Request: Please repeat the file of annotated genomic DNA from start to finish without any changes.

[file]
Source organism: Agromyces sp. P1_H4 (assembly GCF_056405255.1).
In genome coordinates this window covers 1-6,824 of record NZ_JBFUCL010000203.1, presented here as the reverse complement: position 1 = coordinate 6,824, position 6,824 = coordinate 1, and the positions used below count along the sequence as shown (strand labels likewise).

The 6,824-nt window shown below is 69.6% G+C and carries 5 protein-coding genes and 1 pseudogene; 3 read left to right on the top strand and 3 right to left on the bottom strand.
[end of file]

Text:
Source organism: Agromyces sp. P1_H4 (assembly GCF_056405255.1).
In genome coordinates this window covers 1-6,824 of record NZ_JBFUCL010000203.1, presented here as the reverse complement: position 1 = coordinate 6,824, position 6,824 = coordinate 1, and the positions used below count along the sequence as shown (strand labels likewise).

The 6,824-nt window shown below is 69.6% G+C and carries 5 protein-coding genes and 1 pseudogene; 3 read left to right on the top strand and 3 right to left on the bottom strand.